"About 63% to 64% of all fund investors use intermediaries, and they have to be paid," Collins said. "When people pay through an intermediary, they have the choice of paying upfront with a load or spreading it out over time."

Mercer Bullard, a University of Mississippi securities law professor and founder of fundholder advocacy group Fund Democracy, doesn't believe 12b-1 fees are inherently wrong, but he would like to see greater disclosure on how they are used.

"When you pay distribution fees such as 12b-1 fees, it's essentially an ignorance meter," Bullard said. The flip side, he said, is that some people can afford to pay for advice and don't mind doing so. "There are conscientious brokers who are providing good advice, and some people need that advice." Other investors might not need that advice, and regulation should "make it clear exactly what people are paying for."

Buy American. Or, Are You Being Served?

While many brokers are indeed conscientious, many fund-industry watchers raise concerns that 12b-1 fees create a misalignment of interests that doesn't serve the individual investor well. At issue, in a nutshell, is cost: If brokers get paid to sell one fund and not another -- such as a low-cost index fund, for instance -- why should they sell the cheaper fund?

"The adviser has a lot to gain in selling funds that charge 12b-1 fees, so there's a conflict of interest right off the bat," said Jeff Kiel, vice president of Global Fiduciary Review at Lipper and point person on Lipper's ongoing study on 12b-1 fees and how reform might take shape.

Once investors understand that their brokers get a commission to sell a particular fund, "there's no way of knowing for certain whether they're selling you the fund for them or for you," said Larry Swedroe, director of research at Buckingham Asset Management and author of

Rational Investing in Irrational Times

.

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Swedroe said the American Funds family has solid funds, but he notes that part of the reason it gets such prominent placement from brokers is that it typically charges front-end loads and 12b-1 fees. "American pays brokers more money to get the shelf space," Swedroe said.

12b or Not 12b?

Another major issue with 12b-1 fees is exactly what falls under the 12b-1 banner. "If fund assets are being spent for distributions, it clearly falls under 12b-1," said Lipper's Kiel. "If they're spending their own resources, then it comes out of profits. That is a very fine line."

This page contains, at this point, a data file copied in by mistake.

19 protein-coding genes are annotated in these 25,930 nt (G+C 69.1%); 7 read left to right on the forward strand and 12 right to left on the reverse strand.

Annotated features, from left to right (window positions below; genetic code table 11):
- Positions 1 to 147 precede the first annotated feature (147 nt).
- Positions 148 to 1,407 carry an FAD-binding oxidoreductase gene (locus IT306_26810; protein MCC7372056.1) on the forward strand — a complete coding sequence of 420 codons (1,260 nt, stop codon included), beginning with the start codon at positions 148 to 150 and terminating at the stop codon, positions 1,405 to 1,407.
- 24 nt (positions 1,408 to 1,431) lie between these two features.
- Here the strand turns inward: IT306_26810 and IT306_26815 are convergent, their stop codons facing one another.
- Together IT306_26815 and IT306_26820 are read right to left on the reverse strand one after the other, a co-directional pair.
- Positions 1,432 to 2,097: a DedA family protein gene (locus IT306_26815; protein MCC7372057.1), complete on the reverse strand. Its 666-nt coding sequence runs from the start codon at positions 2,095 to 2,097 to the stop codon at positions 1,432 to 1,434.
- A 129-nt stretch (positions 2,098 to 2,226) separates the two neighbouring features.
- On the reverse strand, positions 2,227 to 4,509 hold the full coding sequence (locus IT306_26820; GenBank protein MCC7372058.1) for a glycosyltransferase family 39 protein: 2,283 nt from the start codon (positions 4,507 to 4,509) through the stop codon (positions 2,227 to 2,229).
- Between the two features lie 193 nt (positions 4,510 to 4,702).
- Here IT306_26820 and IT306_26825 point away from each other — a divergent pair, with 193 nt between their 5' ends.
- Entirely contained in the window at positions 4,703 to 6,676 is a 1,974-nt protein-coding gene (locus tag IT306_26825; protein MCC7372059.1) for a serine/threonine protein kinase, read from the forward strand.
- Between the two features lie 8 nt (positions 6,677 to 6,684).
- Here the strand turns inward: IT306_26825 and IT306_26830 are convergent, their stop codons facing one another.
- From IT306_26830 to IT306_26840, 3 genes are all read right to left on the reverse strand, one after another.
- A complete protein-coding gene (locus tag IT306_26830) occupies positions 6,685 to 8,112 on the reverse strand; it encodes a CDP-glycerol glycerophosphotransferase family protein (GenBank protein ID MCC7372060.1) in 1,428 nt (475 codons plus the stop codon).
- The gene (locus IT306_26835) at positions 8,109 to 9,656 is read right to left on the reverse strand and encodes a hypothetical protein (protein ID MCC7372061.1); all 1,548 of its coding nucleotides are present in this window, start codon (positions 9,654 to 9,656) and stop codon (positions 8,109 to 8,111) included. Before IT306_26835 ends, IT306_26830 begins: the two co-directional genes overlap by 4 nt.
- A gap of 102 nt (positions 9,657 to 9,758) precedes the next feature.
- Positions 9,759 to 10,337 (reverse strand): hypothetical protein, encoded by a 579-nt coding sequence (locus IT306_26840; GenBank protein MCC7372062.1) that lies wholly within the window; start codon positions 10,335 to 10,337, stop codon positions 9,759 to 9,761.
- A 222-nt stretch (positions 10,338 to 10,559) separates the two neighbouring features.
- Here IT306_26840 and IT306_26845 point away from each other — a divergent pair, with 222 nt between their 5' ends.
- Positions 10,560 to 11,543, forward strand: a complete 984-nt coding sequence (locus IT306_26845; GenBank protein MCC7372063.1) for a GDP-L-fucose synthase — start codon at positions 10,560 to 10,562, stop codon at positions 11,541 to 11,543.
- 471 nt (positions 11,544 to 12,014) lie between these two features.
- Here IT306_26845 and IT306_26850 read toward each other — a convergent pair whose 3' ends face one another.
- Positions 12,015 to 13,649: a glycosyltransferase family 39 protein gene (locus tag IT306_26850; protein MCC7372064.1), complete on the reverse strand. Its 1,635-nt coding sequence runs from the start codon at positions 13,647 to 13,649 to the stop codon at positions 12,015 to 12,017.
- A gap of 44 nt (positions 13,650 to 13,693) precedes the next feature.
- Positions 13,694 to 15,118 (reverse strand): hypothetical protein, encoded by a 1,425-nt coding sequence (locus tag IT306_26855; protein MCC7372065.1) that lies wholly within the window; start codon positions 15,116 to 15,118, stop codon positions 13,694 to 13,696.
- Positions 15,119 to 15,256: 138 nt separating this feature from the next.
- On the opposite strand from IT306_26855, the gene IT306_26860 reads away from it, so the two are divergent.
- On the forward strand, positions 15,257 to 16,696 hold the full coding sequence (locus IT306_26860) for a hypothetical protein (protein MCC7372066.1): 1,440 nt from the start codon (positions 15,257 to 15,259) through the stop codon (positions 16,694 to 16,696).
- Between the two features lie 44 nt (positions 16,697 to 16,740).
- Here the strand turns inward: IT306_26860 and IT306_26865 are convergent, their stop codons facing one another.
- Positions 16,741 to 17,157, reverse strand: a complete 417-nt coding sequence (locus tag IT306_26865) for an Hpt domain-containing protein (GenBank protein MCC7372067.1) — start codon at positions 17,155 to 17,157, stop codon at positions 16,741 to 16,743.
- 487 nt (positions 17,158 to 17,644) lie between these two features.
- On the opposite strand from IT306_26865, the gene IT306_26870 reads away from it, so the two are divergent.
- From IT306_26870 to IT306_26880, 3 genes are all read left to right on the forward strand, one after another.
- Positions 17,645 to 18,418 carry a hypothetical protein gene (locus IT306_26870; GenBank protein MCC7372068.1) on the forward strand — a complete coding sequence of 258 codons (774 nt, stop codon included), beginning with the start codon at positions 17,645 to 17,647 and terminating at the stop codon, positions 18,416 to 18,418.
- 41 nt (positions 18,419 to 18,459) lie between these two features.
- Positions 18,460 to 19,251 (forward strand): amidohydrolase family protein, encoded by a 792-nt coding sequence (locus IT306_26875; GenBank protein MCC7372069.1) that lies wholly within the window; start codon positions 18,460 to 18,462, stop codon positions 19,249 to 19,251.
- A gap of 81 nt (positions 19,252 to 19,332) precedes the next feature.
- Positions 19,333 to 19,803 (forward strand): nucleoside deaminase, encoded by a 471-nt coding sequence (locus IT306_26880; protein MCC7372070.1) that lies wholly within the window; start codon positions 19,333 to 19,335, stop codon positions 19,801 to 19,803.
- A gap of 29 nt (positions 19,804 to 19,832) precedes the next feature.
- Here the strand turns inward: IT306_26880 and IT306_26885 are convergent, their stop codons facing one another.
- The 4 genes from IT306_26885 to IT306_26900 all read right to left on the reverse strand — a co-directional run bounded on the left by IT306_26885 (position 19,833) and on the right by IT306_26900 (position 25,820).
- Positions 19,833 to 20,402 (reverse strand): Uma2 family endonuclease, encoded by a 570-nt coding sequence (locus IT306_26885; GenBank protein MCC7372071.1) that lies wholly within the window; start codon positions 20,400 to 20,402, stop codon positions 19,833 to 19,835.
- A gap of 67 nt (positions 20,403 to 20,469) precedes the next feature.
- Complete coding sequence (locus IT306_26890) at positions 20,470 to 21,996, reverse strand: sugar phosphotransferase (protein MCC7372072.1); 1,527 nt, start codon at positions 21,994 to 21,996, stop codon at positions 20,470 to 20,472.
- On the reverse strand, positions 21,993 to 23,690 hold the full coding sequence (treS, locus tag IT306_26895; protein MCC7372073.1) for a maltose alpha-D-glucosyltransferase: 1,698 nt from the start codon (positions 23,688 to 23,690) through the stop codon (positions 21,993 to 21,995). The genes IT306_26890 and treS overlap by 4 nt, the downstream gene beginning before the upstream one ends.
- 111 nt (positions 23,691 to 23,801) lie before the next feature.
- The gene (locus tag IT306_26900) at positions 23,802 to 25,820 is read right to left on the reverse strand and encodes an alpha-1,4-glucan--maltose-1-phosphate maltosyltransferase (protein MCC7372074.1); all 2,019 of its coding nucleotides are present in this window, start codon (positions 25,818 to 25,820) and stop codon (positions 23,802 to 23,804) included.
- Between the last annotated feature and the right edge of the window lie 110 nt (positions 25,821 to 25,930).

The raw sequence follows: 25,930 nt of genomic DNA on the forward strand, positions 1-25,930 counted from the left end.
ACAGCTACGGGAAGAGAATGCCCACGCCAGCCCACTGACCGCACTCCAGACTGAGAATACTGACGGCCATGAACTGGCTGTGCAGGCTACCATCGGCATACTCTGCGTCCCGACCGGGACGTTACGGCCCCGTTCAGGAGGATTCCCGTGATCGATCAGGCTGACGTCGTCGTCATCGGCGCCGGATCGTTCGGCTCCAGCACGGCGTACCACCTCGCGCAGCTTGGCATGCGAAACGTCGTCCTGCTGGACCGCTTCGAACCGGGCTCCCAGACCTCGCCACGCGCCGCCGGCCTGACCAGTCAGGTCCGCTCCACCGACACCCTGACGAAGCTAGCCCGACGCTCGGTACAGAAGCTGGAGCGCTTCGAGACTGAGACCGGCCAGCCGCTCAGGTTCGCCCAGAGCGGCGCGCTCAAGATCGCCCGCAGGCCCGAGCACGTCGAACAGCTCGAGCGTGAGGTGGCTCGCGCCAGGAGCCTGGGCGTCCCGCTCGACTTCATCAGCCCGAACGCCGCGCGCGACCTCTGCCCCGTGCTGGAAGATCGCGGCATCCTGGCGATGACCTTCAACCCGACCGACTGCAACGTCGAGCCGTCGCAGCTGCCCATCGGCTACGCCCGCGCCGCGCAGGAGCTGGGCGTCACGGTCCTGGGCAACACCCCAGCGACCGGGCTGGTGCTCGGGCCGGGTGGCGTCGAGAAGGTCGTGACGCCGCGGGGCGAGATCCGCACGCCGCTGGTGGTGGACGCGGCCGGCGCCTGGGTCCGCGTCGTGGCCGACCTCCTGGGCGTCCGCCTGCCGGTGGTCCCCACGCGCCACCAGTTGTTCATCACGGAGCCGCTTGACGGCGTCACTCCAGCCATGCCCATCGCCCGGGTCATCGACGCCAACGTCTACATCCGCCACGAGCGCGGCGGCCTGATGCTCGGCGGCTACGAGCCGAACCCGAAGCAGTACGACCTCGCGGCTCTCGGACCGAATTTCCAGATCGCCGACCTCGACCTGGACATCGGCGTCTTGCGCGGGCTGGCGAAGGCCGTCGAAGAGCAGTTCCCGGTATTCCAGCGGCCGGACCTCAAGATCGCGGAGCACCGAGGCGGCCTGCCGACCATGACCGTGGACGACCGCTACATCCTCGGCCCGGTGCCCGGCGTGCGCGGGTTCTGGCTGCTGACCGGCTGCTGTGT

It is a line that regulators say many in the industry are clearly crossing. The SEC says funds can use as much as 1% of their assets annually for 12b-1 fees, which typically run about 0.25% to 0.75%. However, under the rules set down by the

National Association of Securities Dealers

, the portion of the 12b-1 fee that goes to marketing and distribution costs can't exceed 0.75% of a fund's assets. Many funds are perilously close to that level and may be leaving items that are clearly related to distribution off the 12b-1 ledger.

One example is a widespread industry practice known as "directed brokerage" -- when mutual funds use trading commissions to pay brokerages to distribute their funds. The compensation to broker-dealers, as an in-depth article in the June

Institutional Investor

noted, "should be done within the context of 12b-1," but it hasn't been, said the SEC's Scheidt. "There are funds that are doing this because they would otherwise be up against a cap."

Scheidt also voices concern about "cross-subsidization" -- when a larger fund's brokerage commission could be used to subsidize a smaller fund within that fund family, for instance.

The SEC is reviewing a variety of such "soft dollar" deals that take place within the industry. "We think soft dollars is a perfect subject to study," said ICI's Collins, who also acknowledged that the industry has to do more work to "reinforce investor confidence."

Cost Matters. Enter the Regulators